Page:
I: the set of potential processing centers

J: the set of remanufacturing centers

K: the set of collection vehicles

G: the set of transport vehicles

(2) Parameters

BCi: Construction cost of potential processing center i in a period

ACr: Unit variable cost of recycling center r

Qri: Transport quantity from recycling center r to processing center i

Cw: Transport cost of collection vehicle per unit distance

Cu: Transport cost of transport vehicle per unit distance

Dri: Transport distance from node r to node i

Dij: Transport distance from node i to node j

λi: Carbon emissions coefficient of processing center i

βi: Carbon emissions coefficient per unit distance from recycling centers to processing center i

Qij: Transport quantity from processing center i to remanufacturing center j

Qk: Maximum capacity of collection vehicle k

Qg: Maximum capacity of transport vehicle g

Qr: Quantity of recycled products by recycling center r in a period

Qi: Quantity of processed products by processing center i in a period

Mi: Maximum processing capacity of processing center i

p: Tax rate of carbon emissions

(3) Decision variables

$X_{i}=\left\{\begin{array}{cc}{1} & {\text { If i was chosen to be processing center }} \\ {0} & {\text { or else }}\end{array}\right. i \in B$

$Y_{\mathrm{ri}}^{k}=\left\{\begin{array}{cc}{1} & {\text { If collection vehicle } \mathrm{k} \text { travels from node } \mathrm{r} \text { to } \mathrm{i}} \\ {0} & {\text { or else }}\end{array}\right. r \in A, \mathrm{i} \in B, \mathrm{k} \in D$

$Y_{\mathrm{ij}}^{g}=\left\{\begin{array}{cc}{1} & {\text { If transport vehicle } \mathrm{g} \text { travels from node i to j }} \\ {0} & {\text { or else }}\end{array}\right. i \in B, \mathrm{j} \in C, \mathrm{g} \in E$

$X_{r i}=\left\{\begin{array}{ll}{1} & {\text { If products of recycling center } \mathrm{r} \text { are processed by processing center } \mathrm{i}} \\ {0} & {\text { or else }}\end{array}\right. r \in A, \mathrm{i} \in B$

2.4 Mathematical model

$\begin{align}  & \min {{Z}_{1}}=\sum\limits_{i\in I}^{{}}{{{X}_{i}}}B{{C}_{i}}+\sum\limits_{r\in R}{\sum\limits_{i\in I}^{{}}{A{{C}_{r}}}{{Q}_{ri}}}{{X}_{i}} \\ & +\sum\limits_{k\in K}{\sum\limits_{r\in \left( R\bigcup I \right)}{\sum\limits_{i\in \left( R\bigcup I \right)}^{{}}{{{C}_{W}}}{{D}_{ri}}{{Q}_{ri}}}Y_{ri}^{k}}+\sum\limits_{g\in G}{\sum\limits_{i\in \left( I\bigcup J \right)}{\sum\limits_{j\in \left( I\bigcup J \right)}^{{}}{{{C}_{u}}}{{D}_{ij}}{{Q}_{ij}}}Y_{ri}^{g}} \\\end{align}$    (1)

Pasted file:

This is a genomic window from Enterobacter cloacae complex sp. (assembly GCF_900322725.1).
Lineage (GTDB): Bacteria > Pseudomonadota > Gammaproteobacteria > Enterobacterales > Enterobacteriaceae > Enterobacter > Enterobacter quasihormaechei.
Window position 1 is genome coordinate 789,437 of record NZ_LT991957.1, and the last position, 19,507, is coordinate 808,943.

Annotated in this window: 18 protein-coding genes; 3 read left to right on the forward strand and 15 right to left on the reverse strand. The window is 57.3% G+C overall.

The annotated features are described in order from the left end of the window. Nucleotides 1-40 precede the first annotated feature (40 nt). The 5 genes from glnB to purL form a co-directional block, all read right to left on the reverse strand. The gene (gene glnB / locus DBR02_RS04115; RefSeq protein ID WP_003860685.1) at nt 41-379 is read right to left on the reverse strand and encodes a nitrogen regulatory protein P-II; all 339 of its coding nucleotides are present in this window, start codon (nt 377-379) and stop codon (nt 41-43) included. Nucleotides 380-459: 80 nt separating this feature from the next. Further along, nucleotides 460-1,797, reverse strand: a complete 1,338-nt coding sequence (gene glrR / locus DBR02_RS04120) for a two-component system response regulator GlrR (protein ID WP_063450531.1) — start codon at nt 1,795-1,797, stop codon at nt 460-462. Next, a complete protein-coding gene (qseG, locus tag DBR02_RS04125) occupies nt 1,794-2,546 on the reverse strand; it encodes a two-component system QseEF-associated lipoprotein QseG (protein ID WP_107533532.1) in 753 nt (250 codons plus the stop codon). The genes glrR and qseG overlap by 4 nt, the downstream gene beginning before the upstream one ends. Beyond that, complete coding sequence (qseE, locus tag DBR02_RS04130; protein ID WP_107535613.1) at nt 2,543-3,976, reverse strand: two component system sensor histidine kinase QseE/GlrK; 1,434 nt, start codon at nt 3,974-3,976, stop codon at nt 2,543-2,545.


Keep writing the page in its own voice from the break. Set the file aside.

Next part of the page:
$\min {{Z}_{2}}=p\left( \begin{align}  & \sum\limits_{i\in I}{{{\lambda }_{i}}{{X}_{i}}}+\sum\limits_{k\in K}{\sum\limits_{i\in I}{\sum\limits_{r\in \left( R\bigcup I \right)}{{{\beta }_{i}}{{Q}_{ri}}{{D}_{ri}}Y_{ri}^{k}}}} \\ & +\sum\limits_{g\in G}{\sum\limits_{i\in \left( I\bigcup J \right)}{\sum\limits_{j\in J}{{{\beta }_{ij}}{{Q}_{ij}}{{D}_{ri}}jY_{ij}^{g}}}} \\\end{align} \right)$   (2)

Subject to:

$\sum_{r \in(R \cup I)} \sum_{i \in(R \cup I)} Q_{r} Y_{r i}^{k} \leq Q_{k}$   (3)

$\sum_{i \in(I \cup J)} \sum_{j \in(I \cup J)} Q_{i} Y_{i j}^{g} \leq Q_{g}$   (4)

$\sum\limits_{r\in R}^{{}}{\sum\limits_{k\in K}^{{}}{Y_{ri}^{k}}}{{Q}_{ri}}\le {{M}_{i}}$   (5)

$\sum\limits_{i\in I}{{{X}_{ri}}}=1,r\in R$   (6)

$\sum\limits_{r\in (R\bigcup I)}^{{}}{Y{}_{rm}^{k}}-\sum\limits_{i\in (R\bigcup I)}^{{}}{Y{}_{mi}^{k}}=0,k\in K,m\in \left( R\bigcup I \right)$   (7)

$\sum_{i \in I} \sum_{r \in R} Y_{i r}^{k} \leq 1, k \in K$   (8)

$\sum\limits_{k\in K}{\sum\limits_{r\in R}{Y_{ri}^{k}-{{X}_{i}}}}\le 0,i\in I$   (9)

$\sum\limits_{k\in K}{\sum\limits_{r\in \left( R\bigcup I \right)}{Y_{ri}^{k}}}=1,i\in \left( R\bigcup I \right)$   (10)

$X_{r i}=\{0,1\}, \forall i \in(R \cup I), r \in(R \cup I)$    (11)

$Y_{r i}^{k}=\{0,1\}, \forall i \in(R \cup I), i \in(R \cup I), k \in K$    (12)

$Y_{i j}^{g}=\{0,1\}, \forall i \in(I \cup J), j \in(I \cup J), g \in G$    (13)

${{X}_{i}}=\left\{ 0,1 \right\},\forall i\in I~$   (14)